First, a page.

And, as for Sharpton, Giacalone said police reaction is simple: “He should not be consulted on anything. Cops look at him as a self-appointed ambassador. He’s not an activist; he’s an opportunist.”
Nevertheless, worried that the Garner death could cripple the fledgling administration if handled badly, City Hall went into full crisis mode. A war room was established. Emergency updates began pouring in. Staffers were sent to see Garner’s family. The mayor got on the phone as did his top aides.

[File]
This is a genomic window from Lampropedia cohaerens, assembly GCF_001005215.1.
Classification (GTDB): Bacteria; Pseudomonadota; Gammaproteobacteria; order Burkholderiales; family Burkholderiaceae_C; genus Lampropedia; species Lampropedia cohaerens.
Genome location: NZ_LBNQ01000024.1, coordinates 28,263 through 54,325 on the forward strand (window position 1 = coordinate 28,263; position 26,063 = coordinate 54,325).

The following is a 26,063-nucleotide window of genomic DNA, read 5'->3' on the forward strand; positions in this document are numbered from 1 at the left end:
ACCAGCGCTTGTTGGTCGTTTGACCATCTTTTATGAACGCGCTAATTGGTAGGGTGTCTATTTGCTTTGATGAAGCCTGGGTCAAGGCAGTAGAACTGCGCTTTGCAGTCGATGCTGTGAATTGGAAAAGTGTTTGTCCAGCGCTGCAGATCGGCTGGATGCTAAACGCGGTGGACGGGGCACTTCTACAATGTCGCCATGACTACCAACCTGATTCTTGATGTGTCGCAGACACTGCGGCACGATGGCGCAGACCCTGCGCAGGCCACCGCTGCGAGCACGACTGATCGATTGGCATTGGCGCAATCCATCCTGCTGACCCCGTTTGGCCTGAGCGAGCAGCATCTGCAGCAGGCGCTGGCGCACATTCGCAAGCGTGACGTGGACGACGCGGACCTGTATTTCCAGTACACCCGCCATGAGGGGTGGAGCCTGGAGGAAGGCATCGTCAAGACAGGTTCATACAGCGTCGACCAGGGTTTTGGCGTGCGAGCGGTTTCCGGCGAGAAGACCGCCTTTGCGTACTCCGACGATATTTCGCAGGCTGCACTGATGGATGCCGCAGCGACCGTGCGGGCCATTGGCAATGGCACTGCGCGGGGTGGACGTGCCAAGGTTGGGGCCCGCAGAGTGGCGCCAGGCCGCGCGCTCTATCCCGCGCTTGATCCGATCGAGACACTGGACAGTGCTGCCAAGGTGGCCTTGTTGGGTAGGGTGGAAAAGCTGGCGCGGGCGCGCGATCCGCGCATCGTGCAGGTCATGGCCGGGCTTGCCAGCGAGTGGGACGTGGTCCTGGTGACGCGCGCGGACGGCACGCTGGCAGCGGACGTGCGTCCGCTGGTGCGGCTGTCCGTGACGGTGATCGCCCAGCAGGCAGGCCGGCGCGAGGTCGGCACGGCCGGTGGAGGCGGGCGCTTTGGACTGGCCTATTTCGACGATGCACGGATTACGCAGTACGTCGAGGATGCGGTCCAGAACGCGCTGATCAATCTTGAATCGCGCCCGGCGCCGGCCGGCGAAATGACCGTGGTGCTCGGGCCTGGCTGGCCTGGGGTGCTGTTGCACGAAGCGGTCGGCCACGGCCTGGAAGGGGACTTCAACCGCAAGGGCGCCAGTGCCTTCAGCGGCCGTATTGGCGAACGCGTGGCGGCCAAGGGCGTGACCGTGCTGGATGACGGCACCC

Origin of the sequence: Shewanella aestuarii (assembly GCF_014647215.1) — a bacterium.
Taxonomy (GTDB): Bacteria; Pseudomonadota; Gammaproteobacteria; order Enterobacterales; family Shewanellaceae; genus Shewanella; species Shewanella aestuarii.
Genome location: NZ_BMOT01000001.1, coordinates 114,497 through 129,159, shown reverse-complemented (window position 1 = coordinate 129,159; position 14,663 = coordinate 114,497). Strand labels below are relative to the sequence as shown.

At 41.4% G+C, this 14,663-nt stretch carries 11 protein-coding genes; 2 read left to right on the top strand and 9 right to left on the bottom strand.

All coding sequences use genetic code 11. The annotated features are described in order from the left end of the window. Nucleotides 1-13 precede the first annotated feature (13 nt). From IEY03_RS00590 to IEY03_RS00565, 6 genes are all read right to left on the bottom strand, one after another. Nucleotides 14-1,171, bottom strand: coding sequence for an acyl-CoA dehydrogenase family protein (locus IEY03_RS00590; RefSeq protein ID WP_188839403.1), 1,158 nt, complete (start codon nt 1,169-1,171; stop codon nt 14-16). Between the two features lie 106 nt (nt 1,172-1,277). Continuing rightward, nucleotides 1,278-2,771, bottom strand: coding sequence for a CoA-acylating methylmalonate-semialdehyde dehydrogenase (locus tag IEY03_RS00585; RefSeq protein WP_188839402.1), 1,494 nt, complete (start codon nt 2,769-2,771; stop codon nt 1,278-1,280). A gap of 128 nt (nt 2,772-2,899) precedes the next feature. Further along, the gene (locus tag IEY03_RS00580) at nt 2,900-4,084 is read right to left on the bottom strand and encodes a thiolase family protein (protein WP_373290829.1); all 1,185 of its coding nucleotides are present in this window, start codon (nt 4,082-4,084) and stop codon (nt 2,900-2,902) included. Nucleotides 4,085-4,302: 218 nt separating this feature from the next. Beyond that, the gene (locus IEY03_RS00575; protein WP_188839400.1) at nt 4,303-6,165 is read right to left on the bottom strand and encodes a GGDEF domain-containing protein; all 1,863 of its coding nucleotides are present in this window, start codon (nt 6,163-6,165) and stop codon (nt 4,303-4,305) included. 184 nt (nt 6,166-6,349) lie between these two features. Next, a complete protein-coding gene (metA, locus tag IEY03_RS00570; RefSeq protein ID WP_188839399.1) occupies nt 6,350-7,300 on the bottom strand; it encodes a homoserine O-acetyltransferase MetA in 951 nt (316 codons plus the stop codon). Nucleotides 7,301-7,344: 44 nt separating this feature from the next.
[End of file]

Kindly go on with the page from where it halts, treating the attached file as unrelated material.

“The administration is marshaling its resources at every level to ensure that we are strengthening the relationship between community and police in New York City in all of our neighborhoods.” That was the talking point handed to de Blasio and senior staff, who kept repeating it.
Bottom line, Shorris said, what happened in the last week is new for New York City because City Hall recognized the passion on the street and in minority communities and channeled it.
“We need to understand what happened and make sure what happened never happens again,” Shorris said.